Waatea News Update

News from Waatea 603 AM, Urban Maori radio, first with Maori news

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Location: Auckland, New Zealand

Tuesday, December 18, 2007

Funeral plans start on wedding day

Newlyweds should talk about what should happen when they die.

That sobering advice comes from Keri Kaa of Ngati Porou, in the wake of another bitter family dispute over a tupaapaku.

The High Court today put off a hearing on Carterton woman Tina Marshall-McMenamin, whose body was taken by her father from a Lower Hutt funeral home and buried on whanau land on the East Coast.

The judge gave more time for negotiations among the family.

Ms Kaa says conversations about funerals are particularly important for Maori who move to the cities, or who are in cross-cultural relationships.

“When our people move to the cities they have to devise new tikanga and come to different sets of agreements to achieve good results, otherwise we have a private family hui becomes a public spat, resolved by the courts,” Ms Kaa says.

The tradition for Ngati Porou is "ka hoki te whenua ki te whenua" ... that people are buried in the home area where their placenta was ritually buried after their birth.


The Kohanga Reo National Trust fears new licencing rules will hit its whanau hardest.

Its chief excecutive, Titoki Black, says because whanau often modify existing buildings for use as Maori language immersion pre-schools, they may not meet the strict conditions.

She says staff and parents at kohanga already spend a considerable part of their working day on compliance issues - which says a lot about the government's priorities.

“The actual kaupapa of kohanga, te reo me ona tikanga, is not valued. We’re more valued by the government policies around ensuring that we comply, we’re accountable, and we have no issues with accountability, but the costs around compliance to whanau is quite horrific,” Ms Black says.

More than a quarter of Maori children participating in early childhood education were enrolled in kohanga reo.


Ngati Kahungunu rangatahi are using kapa haka to develop an anti-violence message.

The 40 young people have been working with Kahurangi Dance Theatre on Whakamoe Patu - Lay down your arms to rest.

It will be performed at the Hawkes Bay Opera House on Thursday night.

Mereana Pitman, who helped develop the Ngati Kahungunu's violence free iwi strategy, says the rangatahi interviewed their kaumatua about domestic violence and how conflicts could be resolved in other ways.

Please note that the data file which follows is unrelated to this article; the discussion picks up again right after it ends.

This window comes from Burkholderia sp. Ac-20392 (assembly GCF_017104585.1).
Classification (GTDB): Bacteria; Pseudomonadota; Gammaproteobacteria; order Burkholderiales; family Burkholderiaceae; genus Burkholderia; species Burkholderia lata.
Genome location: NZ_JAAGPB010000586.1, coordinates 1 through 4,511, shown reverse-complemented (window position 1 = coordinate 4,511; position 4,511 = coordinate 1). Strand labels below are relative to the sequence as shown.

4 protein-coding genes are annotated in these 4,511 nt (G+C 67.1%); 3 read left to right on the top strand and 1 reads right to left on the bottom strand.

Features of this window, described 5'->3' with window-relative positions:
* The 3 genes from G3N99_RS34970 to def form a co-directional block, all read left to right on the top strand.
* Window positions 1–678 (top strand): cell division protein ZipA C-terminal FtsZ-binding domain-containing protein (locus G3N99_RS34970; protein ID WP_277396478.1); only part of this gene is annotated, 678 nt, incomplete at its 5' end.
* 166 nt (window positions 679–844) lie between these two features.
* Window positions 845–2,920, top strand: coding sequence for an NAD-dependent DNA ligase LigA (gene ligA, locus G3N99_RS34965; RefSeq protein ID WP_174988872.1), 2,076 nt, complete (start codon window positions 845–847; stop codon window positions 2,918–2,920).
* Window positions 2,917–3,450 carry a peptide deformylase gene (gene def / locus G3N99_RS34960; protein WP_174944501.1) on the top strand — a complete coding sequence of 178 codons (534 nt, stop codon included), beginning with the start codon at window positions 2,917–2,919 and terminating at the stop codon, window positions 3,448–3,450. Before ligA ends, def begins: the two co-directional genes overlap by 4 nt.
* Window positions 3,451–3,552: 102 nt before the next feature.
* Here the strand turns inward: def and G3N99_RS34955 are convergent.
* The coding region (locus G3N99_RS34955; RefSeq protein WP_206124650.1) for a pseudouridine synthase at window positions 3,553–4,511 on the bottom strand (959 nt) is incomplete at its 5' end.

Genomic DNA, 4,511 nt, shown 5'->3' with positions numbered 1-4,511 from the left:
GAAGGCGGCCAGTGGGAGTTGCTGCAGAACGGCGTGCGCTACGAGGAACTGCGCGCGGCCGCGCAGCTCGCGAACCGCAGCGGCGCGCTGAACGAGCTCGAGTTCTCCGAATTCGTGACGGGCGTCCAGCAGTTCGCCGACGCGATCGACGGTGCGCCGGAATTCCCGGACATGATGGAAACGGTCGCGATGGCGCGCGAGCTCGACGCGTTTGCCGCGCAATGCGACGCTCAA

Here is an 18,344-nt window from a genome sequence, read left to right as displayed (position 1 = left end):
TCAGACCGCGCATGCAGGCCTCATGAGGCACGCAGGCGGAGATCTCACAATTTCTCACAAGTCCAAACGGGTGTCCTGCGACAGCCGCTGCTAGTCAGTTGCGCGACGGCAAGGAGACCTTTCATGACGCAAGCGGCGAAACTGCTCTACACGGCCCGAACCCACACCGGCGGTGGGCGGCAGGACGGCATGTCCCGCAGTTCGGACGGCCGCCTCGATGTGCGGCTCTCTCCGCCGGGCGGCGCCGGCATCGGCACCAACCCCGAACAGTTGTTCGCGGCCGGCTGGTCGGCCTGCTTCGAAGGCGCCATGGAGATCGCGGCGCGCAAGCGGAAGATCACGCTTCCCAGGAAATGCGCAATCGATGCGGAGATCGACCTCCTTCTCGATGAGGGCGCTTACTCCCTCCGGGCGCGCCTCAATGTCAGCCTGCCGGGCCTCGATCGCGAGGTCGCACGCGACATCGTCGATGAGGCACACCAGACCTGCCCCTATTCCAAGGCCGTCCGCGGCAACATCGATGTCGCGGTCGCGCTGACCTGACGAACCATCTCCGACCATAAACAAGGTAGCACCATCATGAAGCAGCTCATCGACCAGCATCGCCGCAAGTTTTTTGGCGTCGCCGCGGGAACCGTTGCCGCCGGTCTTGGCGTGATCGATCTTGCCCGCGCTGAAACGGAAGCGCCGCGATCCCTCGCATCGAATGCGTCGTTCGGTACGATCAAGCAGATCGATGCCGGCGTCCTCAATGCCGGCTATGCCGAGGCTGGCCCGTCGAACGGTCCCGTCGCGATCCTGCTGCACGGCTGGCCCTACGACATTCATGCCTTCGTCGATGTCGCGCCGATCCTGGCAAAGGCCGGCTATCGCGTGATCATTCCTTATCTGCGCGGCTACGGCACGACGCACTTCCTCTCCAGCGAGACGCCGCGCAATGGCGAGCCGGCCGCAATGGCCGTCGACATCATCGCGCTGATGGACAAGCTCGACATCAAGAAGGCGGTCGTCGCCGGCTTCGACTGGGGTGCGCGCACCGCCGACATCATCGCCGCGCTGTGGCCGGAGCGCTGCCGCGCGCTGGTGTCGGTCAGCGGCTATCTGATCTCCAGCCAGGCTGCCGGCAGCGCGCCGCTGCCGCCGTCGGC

“From that they drew up a storyline and began work on a production, so we have valued their input greatly. They are a pretty on to it group of rangatahi, very committed to the message as well as to the production,” Ms Pitman says.


It was a big day today for Labour's next candidate for Taitokerau.

Kelvin Davis finished up as principal of Kaitaia Intermediate to take on the Maori Party for the huge seat.

The Ngati Manu 40 year old is expecting a tough fight, with sitting MP Hone Harawira playing up issues like the foreshore and seabed and New Zealand's refusal to endorse the UN Declaration on Indigenous rights.

He says those issues don't affect Maori day to day, and he's inspired by Labour's focus on social democratic policies like Working for Families.

“I just believe that the current direction is right. I know that there are issues that affect Maori in particular that are quite overarching but I’d like to put money in people’s back pockets to make sure their lives and their kids lives are happy, healthy, that they’re well educated, and to me, that’s the real path to Maori improving ourselves,” Mr Davis says.

His campaign proper will probably kick off on February the fifth at his home marae at Karetu in the Bay of Islands.


Tainui's chairperson says Maori still aren't making their presence felt economically.

Tukoroirangi Morgan hosted a hui of iwi and incorporation chairs last week to discuss how they could work together on investment opportunities.

Tainui has improved its financial performance in recent years, growing its post settlement balance sheet to more than $500 million.

He says it's important to put in place a road map so Maori organisations get a sense of where they need to be heading - and how much they can do better by combining their resources.

“Individually we have some successes, but I don’t think this country has seen the might, the economic horsepower of Maori because we haven’t collectively been able to pull it together,” Mr Morgan says.

He says a Maori investment strategy needs to include some overseas investment.


Maori have a new advocate on the body which regulates tertiary education.

Robin Hapi from Ngati Kahungunu has had a long involvement with Maori development and education, serving on the board of Te Wananga o Raukawa and in the Seafood Industry Training Organisation.

He is also the chair of Maori fisheries settlement company Aotearoa Fisheries.

Mr Hapi says he will take a particular interest in the wananga sector because of the different perspectives the three wananga have given to tertiary education, and their success in boosting Maori participation.

“Getting Maori people onto that conveyor belt and getting theme to develop in terms of upskilling themselves, learning new things, being prepared to participate in a whole range of interesting programmes. It’s the kind of thing wananga have been very proficient and very skilled in providing,” Mr Hapi says.


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